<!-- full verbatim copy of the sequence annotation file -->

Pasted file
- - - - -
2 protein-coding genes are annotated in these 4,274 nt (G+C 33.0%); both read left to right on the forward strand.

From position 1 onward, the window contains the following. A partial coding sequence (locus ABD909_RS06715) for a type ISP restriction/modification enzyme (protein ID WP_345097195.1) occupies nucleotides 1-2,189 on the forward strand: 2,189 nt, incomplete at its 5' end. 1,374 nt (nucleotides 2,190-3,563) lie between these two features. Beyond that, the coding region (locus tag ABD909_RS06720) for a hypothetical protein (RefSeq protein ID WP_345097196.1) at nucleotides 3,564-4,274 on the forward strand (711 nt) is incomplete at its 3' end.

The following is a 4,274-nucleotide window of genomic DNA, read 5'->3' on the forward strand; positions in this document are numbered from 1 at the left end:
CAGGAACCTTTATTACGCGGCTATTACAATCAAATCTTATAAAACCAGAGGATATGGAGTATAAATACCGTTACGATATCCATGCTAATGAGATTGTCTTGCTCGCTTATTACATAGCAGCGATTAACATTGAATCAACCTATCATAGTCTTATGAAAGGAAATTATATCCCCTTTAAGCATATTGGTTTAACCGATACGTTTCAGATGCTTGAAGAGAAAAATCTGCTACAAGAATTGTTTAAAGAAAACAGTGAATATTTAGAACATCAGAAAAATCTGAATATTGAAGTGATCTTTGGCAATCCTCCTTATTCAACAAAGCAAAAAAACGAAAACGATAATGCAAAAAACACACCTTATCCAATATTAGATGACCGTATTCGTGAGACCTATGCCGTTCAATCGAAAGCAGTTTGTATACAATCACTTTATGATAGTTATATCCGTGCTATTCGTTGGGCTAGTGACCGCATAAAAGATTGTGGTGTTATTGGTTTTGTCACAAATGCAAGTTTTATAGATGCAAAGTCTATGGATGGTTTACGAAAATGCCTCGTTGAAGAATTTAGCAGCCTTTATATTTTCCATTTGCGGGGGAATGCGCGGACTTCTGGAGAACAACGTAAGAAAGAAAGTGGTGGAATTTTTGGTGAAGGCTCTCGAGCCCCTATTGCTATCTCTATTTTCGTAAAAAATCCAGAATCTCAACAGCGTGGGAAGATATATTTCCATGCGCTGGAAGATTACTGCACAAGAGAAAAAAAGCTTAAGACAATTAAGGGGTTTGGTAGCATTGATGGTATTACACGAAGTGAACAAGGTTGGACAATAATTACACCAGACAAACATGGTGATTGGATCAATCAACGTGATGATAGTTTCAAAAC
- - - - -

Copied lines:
2 protein-coding genes are annotated in these 4,274 nt (G+C 33.0%); both read left to right on the forward strand.

From position 1 onward, the window contains the following. A partial coding sequence (locus ABD909_RS06715) for a type ISP restriction/modification enzyme (protein ID WP_345097195.1) occupies nucleotides 1-2,189 on the forward strand: 2,189 nt, incomplete at its 5' end. 1,374 nt (nucleotides 2,190-3,563) lie between these two features. Beyond that, the coding region (locus tag ABD909_RS06720) for a hypothetical protein (RefSeq protein ID WP_345097196.1) at nucleotides 3,564-4,274 on the forward strand (711 nt) is incomplete at its 3' end.

The following is a 4,274-nucleotide window of genomic DNA, read 5'->3' on the forward strand; positions in this document are numbered from 1 at the left end:
CAGGAACCTTTATTACGCGGCTATTACAATCAAATCTTATAAAACCAGAGGATATGGAGTATAAATACCGTTACGATATCCATGCTAATGAGATTGTCTTGCTCGCTTATTACATAGCAGCGATTAACATTGAATCAACCTATCATAGTCTTATGAAAGGAAATTATATCCCCTTTAAGCATATTGGTTTAACCGATACGTTTCAGATGCTTGAAGAGAAAAATCTGCTACAAGAATTGTTTAAAGAAAACAGTGAATATTTAGAACATCAGAAAAATCTGAATATTGAAGTGATCTTTGGCAATCCTCCTTATTCAACAAAGCAAAAAAACGAAAACGATAATGCAAAAAACACACCTTATCCAATATTAGATGACCGTATTCGTGAGACCTATGCCGTTCAATCGAAAGCAGTTTGTATACAATCACTTTATGATAGTTATATCCGTGCTATTCGTTGGGCTAGTGACCGCATAAAAGATTGTGGTGTTATTGGTTTTGTCACAAATGCAAGTTTTATAGATGCAAAGTCTATGGATGGTTTACGAAAATGCCTCGTTGAAGAATTTAGCAGCCTTTATATTTTCCATTTGCGGGGGAATGCGCGGACTTCTGGAGAACAACGTAAGAAAGAAAGTGGTGGAATTTTTGGTGAAGGCTCTCGAGCCCCTATTGCTATCTCTATTTTCGTAAAAAATCCAGAATCTCAACAGCGTGGGAAGATATATTTCCATGCGCTGGAAGATTACTGCACAAGAGAAAAAAAGCTTAAGACAATTAAGGGGTTTGGTAGCATTGATGGTATTACACGAAGTGAACAAGGTTGGACAATAATTACACCAGACAAACATGGTGATTGGATCAATCAACGTGATGATAGTTTCAAAAC